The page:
The Neuron & Action Potential
Transcript The Neuron & Action Potential
How neurons send an electrical
How Neurons Communicate
• Action Potential is the electrical process
that neurons use to communicate with each
• Action Potentials are based on movements
of ions (charged particles) between the
outside and inside of the axon
• Action Potential is an All or Nothing
Process (like a gun firing)
Triggering Action Potential
Threshold is something in the environment (light, pressure,
heat, chemicals or another neuron) that tell the neuron to fire
and send an electrical signal (action potential)
How do you feel something that is intense?
More neurons fire, the intensity of their electric impulse
always stays the same.
Thresholds can tell an neuron to fire (excitory) or to
stop firing action potential (inhibitory)
Lou Gehrig’s Disease - too many inhibitory stimuli cause the
muscles to freeze up.
Parkinson’s Disease - too many excitatory stimuli cause the muscles
to move without control.
Steps to Action Potential
Step 1: Threshold is Reached
• Axon at Resting Potential - fluid inside the
axon is mostly negatively charged with
positive on the outside (polarized)
• An impulse is triggered in the neuron’s
dendrite when stimulated by pressure, heat,
light or a chemical messenger from another
neuron (stimulus threshold).
• At rest, the inside of the cell is at -70 microvolts
• With inputs from dendrites inside becomes more positive
• If resting potential rises above threshold, an action potential
starts to travel from cell body down the axon
• Figure shows resting axon being approached by an AP
Step 2: Action Potential Begins
• When neuron fires, its axon membrane is
selectively permeable (has gates that open).
• Gates in the axon called ion channels open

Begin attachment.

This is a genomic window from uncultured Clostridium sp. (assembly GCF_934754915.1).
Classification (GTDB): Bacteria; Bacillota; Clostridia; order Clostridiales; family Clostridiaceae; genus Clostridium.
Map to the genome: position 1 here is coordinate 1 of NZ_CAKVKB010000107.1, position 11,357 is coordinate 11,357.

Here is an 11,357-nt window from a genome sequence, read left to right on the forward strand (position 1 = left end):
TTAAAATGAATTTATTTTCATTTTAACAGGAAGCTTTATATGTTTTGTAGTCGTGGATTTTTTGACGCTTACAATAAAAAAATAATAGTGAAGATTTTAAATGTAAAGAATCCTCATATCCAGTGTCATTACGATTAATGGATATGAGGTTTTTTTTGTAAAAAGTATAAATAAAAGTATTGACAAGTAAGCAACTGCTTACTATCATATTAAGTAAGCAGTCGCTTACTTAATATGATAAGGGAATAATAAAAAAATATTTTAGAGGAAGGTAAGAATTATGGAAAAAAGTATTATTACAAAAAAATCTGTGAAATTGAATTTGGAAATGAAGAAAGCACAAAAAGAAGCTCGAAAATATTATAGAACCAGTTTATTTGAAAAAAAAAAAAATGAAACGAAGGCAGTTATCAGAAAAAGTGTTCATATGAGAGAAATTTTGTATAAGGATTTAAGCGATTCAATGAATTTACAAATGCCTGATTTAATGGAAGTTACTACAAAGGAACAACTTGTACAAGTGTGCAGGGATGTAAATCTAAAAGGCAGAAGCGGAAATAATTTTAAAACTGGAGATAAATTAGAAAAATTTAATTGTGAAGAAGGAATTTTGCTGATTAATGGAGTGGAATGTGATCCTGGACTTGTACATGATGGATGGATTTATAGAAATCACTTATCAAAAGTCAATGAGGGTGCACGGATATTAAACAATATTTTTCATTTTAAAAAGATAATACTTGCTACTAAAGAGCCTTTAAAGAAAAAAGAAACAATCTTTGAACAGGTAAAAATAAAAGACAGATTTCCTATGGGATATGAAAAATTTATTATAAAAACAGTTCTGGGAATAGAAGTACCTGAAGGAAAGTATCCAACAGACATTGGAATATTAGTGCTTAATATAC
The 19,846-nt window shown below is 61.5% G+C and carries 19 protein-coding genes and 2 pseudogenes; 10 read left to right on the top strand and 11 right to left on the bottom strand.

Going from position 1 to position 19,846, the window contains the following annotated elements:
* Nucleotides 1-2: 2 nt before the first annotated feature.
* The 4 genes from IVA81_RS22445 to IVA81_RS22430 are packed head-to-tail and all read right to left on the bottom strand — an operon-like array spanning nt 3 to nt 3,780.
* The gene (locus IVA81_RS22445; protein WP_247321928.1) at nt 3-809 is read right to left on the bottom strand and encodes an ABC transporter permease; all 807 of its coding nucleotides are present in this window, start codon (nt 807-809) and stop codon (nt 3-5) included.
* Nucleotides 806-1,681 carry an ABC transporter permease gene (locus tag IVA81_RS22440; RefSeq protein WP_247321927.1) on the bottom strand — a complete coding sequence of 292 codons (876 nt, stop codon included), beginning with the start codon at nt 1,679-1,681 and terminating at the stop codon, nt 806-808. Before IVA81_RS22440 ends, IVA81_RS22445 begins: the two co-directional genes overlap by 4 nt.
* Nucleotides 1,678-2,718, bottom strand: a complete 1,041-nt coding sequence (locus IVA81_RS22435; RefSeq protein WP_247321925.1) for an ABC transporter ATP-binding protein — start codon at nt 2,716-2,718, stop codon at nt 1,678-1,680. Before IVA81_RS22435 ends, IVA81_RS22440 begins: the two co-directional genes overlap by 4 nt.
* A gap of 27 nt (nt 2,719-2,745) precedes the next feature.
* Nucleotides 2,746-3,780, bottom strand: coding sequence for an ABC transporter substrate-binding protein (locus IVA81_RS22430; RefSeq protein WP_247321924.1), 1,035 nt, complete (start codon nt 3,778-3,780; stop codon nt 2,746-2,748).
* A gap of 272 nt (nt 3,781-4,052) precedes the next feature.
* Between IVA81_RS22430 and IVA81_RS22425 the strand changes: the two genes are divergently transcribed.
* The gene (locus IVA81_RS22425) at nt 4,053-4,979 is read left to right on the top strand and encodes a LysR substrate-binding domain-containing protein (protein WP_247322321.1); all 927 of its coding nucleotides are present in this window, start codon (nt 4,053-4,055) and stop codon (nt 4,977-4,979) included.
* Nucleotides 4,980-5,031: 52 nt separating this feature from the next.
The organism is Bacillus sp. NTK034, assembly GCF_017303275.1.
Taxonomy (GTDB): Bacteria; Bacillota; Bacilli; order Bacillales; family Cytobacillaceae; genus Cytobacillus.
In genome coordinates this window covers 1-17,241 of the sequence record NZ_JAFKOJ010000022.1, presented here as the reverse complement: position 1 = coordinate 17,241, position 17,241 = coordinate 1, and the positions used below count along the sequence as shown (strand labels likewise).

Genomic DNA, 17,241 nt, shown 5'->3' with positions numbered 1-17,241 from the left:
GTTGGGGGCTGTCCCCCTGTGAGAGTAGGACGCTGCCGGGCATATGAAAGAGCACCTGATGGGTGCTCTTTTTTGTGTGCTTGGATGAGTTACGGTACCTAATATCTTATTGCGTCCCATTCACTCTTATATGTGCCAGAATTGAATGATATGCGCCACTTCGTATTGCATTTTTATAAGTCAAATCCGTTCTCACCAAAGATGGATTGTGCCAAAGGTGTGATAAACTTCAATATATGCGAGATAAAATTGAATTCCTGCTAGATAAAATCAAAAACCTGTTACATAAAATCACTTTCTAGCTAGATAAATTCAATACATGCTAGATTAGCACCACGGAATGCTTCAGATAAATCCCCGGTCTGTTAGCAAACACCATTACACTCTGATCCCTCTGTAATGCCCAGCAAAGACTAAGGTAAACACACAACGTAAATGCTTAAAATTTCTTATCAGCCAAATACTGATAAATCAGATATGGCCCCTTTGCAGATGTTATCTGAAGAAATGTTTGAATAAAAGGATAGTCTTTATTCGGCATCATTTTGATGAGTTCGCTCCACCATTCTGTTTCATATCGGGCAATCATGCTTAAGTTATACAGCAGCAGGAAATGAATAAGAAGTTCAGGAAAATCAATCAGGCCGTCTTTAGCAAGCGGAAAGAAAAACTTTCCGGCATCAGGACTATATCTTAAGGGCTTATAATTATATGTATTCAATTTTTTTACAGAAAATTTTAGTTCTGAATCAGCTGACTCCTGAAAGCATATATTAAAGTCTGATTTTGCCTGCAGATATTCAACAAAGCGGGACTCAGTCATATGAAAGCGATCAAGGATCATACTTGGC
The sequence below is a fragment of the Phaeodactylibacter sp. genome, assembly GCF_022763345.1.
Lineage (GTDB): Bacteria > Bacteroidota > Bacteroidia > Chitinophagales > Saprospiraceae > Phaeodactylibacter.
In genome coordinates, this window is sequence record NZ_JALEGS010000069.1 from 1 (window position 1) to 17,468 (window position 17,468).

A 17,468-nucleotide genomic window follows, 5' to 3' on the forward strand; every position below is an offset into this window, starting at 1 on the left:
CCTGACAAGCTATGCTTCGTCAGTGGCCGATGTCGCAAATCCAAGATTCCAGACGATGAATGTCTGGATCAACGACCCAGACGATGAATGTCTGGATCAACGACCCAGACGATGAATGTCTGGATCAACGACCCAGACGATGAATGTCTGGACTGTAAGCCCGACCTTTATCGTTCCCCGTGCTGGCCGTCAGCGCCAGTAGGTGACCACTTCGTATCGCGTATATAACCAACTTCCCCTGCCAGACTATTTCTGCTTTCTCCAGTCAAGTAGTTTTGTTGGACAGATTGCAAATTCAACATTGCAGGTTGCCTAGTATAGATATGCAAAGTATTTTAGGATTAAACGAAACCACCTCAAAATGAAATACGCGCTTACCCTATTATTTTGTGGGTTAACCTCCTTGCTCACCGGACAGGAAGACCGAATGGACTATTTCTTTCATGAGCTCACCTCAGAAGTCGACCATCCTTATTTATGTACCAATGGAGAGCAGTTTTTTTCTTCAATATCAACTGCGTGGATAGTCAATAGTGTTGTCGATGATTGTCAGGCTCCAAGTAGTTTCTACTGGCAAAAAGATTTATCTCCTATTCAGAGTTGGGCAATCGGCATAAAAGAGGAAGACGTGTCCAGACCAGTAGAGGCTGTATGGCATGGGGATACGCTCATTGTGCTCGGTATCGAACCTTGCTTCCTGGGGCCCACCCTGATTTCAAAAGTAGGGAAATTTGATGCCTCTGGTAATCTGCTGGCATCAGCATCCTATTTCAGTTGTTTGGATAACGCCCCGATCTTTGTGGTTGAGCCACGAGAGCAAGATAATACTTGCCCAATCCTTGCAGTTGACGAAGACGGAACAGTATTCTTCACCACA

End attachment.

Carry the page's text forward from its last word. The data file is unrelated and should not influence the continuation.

allowing positive sodium ions to enter the axon
giving it a brief positive electrical charge the axon
• The brief positive charge is action potential.
Depolarization Ahead of AP
• AP opens cell membrane to allow sodium (Na+) in
• Inside of cell rapidly becomes more positive than outside
• This depolarization travels down the axon as leading edge
of the AP
Step 3: Refractory Period
• As the next gates open allowing positive sodium ions in,
the previous gates close and begin to pump the positively
charged sodium ions out of the axon. (repolarized).
• This step is called the refractory period and the axon
cannot fire again until it returns to resting potential
(negative polarized state inside the axon).
• The entire process is like falling dominoes all the way
down the axon except these dominoes can set themselves
back up as soon as the fall over.
• Q: Why do you think the axon has to set itself back to a
resting state so quickly (3 milliseconds)?
• A: So the neuron can fire again and send another message
immediately after the last one.
• After depolarization potassium (K+) moves out restoring
the inside to a negative voltage
• This is called repolarization
• The rapid depolarization and repolarization produce a
pattern called a spike discharge
Action Potential Within a Neuron
How can a toilet represent Action
• Full Toilet – Resting Potential
• Push Flush Lever – Threshold Stimulus
triggering Action Potential.
• Toilet Refilling/Can’t Flush –
• Sewer Pipes – One-way
communication like action potential
only goes from dendrite end to axon